BURBANK, IL [DOM Communications] – Sunday, August 9 2020, marks the 50th anniversary of the canonization of St. Herman of Alaska. His glorification took place with great anticipation and joy. St. Herman was the first to bring Orthodoxy to North America; and, his glorification was one of the first acts of the new autocephalous Orthodox Church in America, whose Tomos of Autocephaly had been signed in Moscow just four months earlier in April.
During a regular meeting of the Holy Synod in March of 1969, the bishops issued this proclamation: “In our Archpastoral concern and care for the spiritual progress and well-being of all the faithful children in our care, and remembering that Our Lord gives to all of us the command to increase in our spiritual life to achieve the image of the perfection of our Heavenly Father (Matt. 5:48), and knowing how important it is to have before us in this saintly task the exalted example of such a spiritual feat in the name of Christ (I Tim. 2:12) already revealed in the life of the Holy Church, we, your Archpastors and Servants declare, after a lengthy and all-embracing examination and consideration, in conformity with the Holy Canons and Traditions of our Holy Orthodox Church, that we have defined by our conciliar decision in full unanimity, and firmly believing in the consent of the Holy Spirit in this matter, to accomplish, to the glory of the living God, the canonization of the Venerable Spiritual Father, the monk, Herman of Alaska.”
With this proclamation, the newly formed OCA began making preparations for the canonization of Father Herman on 9 August 1970, in Alaska. “Being filled with joy on the occasion of this forthcoming Great Feast of Faith, we invite all believing people spiritually to prepare themselves with proper disposition for this festival. While canonizing the new Holy Servant of God, the first in America, we once again confirm our faith in the divine counsel, in the perspective of which our local American Church is a historical fact, and we furthermore believe that our Church stands not on the unsure foundations of this world but on the evangelic covenant of Our Savior, ‘Go ye therefore and teach all nations, baptizing them in the name of the Father and of the Son and of the Holy Spirit; teaching them to observe all things whatsoever I have commanded you (Matt. 28:19-20).”
Faithful from all over the world gathered in Kodiak, Alaska where St. Herman had reposed in 1837. Bishop Theodosius of Sitka, the future Primate of the Orthodox Church in America, greeted the pilgrims to his diocese and reminded them of Father Herman’s holiness: “Today, it is given us to see the undistorted image of God in the humble face of our brother, Herman of Alaska. Beloved brethren in Christ! In Herman we recognize the beloved figure of the true Orthodox monk, a man of patience, joy and sobriety”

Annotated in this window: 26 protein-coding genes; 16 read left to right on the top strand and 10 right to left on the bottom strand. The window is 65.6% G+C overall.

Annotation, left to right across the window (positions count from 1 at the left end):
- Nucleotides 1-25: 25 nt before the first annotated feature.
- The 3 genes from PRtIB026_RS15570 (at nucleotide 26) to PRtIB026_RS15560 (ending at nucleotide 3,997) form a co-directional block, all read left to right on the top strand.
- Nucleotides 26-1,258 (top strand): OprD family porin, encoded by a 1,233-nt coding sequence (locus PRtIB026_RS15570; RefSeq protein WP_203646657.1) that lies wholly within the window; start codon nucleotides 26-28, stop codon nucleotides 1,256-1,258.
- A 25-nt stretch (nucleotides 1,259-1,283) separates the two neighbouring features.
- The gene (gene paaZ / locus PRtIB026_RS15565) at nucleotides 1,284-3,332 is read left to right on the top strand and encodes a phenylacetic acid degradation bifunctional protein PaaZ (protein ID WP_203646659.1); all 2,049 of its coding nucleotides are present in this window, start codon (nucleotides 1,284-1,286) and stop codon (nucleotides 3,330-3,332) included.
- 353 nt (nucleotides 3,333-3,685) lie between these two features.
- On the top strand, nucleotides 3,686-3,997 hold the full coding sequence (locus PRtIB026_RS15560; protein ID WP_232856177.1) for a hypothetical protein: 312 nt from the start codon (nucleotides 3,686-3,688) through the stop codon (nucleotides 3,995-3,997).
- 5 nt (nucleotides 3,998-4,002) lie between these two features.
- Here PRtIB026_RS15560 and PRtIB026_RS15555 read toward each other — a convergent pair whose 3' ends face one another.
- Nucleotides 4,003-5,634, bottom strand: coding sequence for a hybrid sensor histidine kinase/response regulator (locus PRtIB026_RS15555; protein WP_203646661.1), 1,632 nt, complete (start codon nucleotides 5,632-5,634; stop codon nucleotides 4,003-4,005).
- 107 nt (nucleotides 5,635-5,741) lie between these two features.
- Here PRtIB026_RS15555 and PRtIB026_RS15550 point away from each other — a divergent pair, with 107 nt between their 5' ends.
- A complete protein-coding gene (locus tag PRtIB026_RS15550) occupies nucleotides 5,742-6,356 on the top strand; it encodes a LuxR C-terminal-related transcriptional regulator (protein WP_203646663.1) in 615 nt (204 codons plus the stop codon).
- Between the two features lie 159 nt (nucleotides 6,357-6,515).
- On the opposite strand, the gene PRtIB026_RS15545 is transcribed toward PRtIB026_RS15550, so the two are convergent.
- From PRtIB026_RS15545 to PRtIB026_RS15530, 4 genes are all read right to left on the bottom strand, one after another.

On the eve of August 9, the Canonization Vigil was held at the Church of the Resurrection in Kodiak. His Beatitude Metropolitan Ireney presided with His Eminence Archbishop Paul of Finland, His Eminence Metropolitan Andrew of Bulgaria, their Eminences Archbishops John of Chicago and Kiprian of Philadelphia, their Graces Bishops Theodosius of Sitka, Joasaf of Edmonton and Dmitri of Berkeley. The hierarchs were joined by the Right Reverend Protopresbyter Alexander Schmemann, the Right Reverend Mitred Archpriest Nicholas Veiglais, the Archpriests John Mason, John Karataeff, Joseph Kreta, and Priests John Psinka, John Sochka, Nikita Komarnitsky, George Gladky, George Afonsky, Ishmael Gromoff, Michael Koblosh, and Protodeacons Innocent Williams and Nicholas Polyansky.
The following day, the Divine Liturgy was served in the early morning by appointed clergy, and then later that morning, the Divine Liturgy was served by His Beatitude, Metropolitan Ireney, His Eminence, Archbishop Paul of Finland, His Eminence, Metropolitan Andrew of Bulgaria, their Eminences Archbishops John of Chicago and Kiprian of Philadelphia.
The joy felt by Orthodox Christians throughout North America found expression in a reflection on the canonization of St. Herman offered by Bishop Dimirti (Royster) of Berkey, later Archbishop of Dallas. He stated, “There is no better medicine for a cynical generation such as ours than the glorification of a saint. What we are doing here may seem like utter foolishness to a world that prides itself on its scientific attitude; but, notice how society has taken an interest in this canonization and respects us for our seriousness. The world, without knowing it, perhaps, needs and wants holiness, for holiness means wholeness, integrity, meaning, real humanity, because humanity is real only when it knows and loves God. Therefore, this must be far more than a series of impressive ceremonies; it must be the very source of inspiration that will set the direction of our Orthodox Church in America for her future.”
Since his glorification, St. Herman of Alaska has been commemorated on August 9. Pilgrims from all over the world come to venerate his relics and ask for his prayers. Countless churches have been named in his honor, as well as monasteries, missionary efforts, and other honorable institutions.